Nor would he act the part of the expected Messiah. In the circumstances of his life he would be humble, with nothing about him that would naturally draw the world’s admiration. He would not be the kind of political leader most were looking for; he would fail to impress in that way. As far as popular opinion was concerned, the Messiah whom Isaiah describes just would not measure up. This is what he means when he speaks of the ugliness of Christ.

THE ANONYMOUS MESSIAH

But now think about this. Is there anyone who fits Isaiah’s profile? Can you think of a Messiah who was judged to be undesirable, who went largely unrecognized when he came? Consider the actual details of the life of Jesus Christ. There was his nationality. Jesus was a Jew, a member of the most despised and persecuted race in human history. Then there was the country where he was born; Roman soldiers who were posted to Palestine felt like NATO troops being sent to Bosnia, and for exactly the same reasons. It was a difficult, dangerous and out of the way place, filled with people who seemed to be impossible to control. Jesus not only was born in Palestine, he grew up in Galilee. Even the Jews laughed at Galileans. And then there was his family. Though they might trace their family tree back to the great King David, whatever prestige Joseph and Mary’s family might have once possessed had long since vanished. They were nobodies, poor working class folk who never had much of anything that the world values.

That’s who Jesus of Nazareth was. Born without social status, living without worldly prestige, dying a homeless, itinerant preacher who, as he himself once said, didn’t even have a bed to call his own.

Because Jesus didn’t look like the Messiah was supposed to look, most people did not acknowledge him when he came. “He had no beauty . . . to attract, nothing in his appearance that [they] should desire him.” It’s true there were a few who, by the grace of God, did recognize him. Their eyes were opened and they responded to him in faith. But they were a tiny group which included almost nobody of any importance: some wise men – foreigners, a few shepherds early on, others later coming mostly from ranks of the peasants, humble people like fishermen, and a significant number of women. It is also true that the crowd followed him for a time, listening to his teaching out of curiosity, clamoring for his miracles of healing and feeding. But there was no real recognition of him in all of that. Jesus was never important to most of the crowd except as a means of getting what they wanted for themselves.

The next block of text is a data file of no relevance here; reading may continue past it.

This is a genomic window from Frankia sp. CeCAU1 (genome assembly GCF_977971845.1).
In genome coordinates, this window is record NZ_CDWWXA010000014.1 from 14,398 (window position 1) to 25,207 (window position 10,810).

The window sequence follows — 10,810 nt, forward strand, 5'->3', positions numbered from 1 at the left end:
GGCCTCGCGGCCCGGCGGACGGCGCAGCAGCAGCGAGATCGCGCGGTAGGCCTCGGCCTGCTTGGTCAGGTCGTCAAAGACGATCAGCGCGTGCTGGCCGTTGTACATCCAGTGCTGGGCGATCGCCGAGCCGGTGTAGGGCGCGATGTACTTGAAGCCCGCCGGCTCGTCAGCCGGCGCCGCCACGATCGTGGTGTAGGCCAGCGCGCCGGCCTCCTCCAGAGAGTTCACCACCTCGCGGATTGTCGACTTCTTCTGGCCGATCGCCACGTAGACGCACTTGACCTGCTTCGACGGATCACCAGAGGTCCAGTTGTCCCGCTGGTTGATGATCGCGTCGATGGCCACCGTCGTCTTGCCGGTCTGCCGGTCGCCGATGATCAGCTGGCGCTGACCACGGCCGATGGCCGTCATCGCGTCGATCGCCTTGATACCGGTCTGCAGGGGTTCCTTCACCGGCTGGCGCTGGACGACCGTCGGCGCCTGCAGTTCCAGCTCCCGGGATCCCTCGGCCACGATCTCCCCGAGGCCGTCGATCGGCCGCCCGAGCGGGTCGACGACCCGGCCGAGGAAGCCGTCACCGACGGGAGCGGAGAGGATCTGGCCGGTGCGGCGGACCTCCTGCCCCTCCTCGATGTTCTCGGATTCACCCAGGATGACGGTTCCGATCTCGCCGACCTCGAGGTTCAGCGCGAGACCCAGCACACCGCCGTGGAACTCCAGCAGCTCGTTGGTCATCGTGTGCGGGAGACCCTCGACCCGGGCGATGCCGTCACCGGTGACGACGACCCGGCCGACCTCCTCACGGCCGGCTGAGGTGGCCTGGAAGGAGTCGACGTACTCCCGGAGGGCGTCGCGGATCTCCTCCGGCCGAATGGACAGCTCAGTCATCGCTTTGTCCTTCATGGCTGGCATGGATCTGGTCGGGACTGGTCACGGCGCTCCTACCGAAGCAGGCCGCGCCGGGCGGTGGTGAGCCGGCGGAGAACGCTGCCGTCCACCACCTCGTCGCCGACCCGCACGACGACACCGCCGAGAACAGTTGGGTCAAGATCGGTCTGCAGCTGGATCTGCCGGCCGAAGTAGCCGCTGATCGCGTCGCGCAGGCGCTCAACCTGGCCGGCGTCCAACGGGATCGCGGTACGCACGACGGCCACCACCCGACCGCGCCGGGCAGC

When the time came and they were given an opportunity to choose Jesus, the crowd cried, “Away with him! Crucify him! Not this man. Give us Barabbas!” Now there was a Messiah who fit the profile – a revolutionary, a man of action who would strike a blow against Rome and who never said strange things about loving one’s enemies or denying one’s self or becoming the servant of all.

Despite all he said and did – perhaps because of all he said and did – Jesus remained for most of his contemporaries an anonymous Messiah. Because he did not match their expectations they simply failed to recognize him for who he was. They saw nothing in him that they wanted.

Exactly the same thing is happening today, for Jesus is present among us here and now. Yet he goes unrecognized every day. Where does that happen, you ask? It happens in many places. Jesus is present in his church at worship. “Wherever two or three are gathered in my name, there am I in the midst” he said. Whenever his word is spoken, when the Bible is read and explained, when the stories of Jesus are told over again, when the bread is broken and the cup served at his table, he is there. People could meet him if they would only see and recognize him.

Jesus is also present in his followers. His Spirit lives in the lives of Christians today. When Christ the Lord accosted the man then known as Saul of Tarsus, who was on his way to Damascus to hunt down the Christians in that city, Jesus said to him, “Saul, Saul, why are you persecuting me?” Every day throughout the world people are mocking and harassing Christians, discriminating against them, sometimes beating or imprisoning, even killing them. I wonder if it would make a difference if those who did such things could only see that it is actually the Lord God himself whom they are mistreating.

There’s one other place where you can meet Jesus if you have eyes to see and ears to hear. He is also present in our world in the persons of the poor, the lonely, the outcast, and the despised of our societies. Jesus has told us that in some sense he is living in those lives, and that every act of love or kindness done to one of them is really done to him, and every failure to act is neglect of him.

I was riding on the subway in Chicago. A man came staggering down the aisle of the car. He was dirty and disheveled and either drunk or half-witted, or maybe both. “Give me a dime,” he muttered. “A dime. I need a dime. Somebody got a dime? Give me a dime,” over and over and over, lurching from one seat to the next. I turned away uncomfortably and stared out the window, trying to ignore a hopeless case.

I wonder how many times I have looked at Jesus without recognizing him. I wonder how many times you have.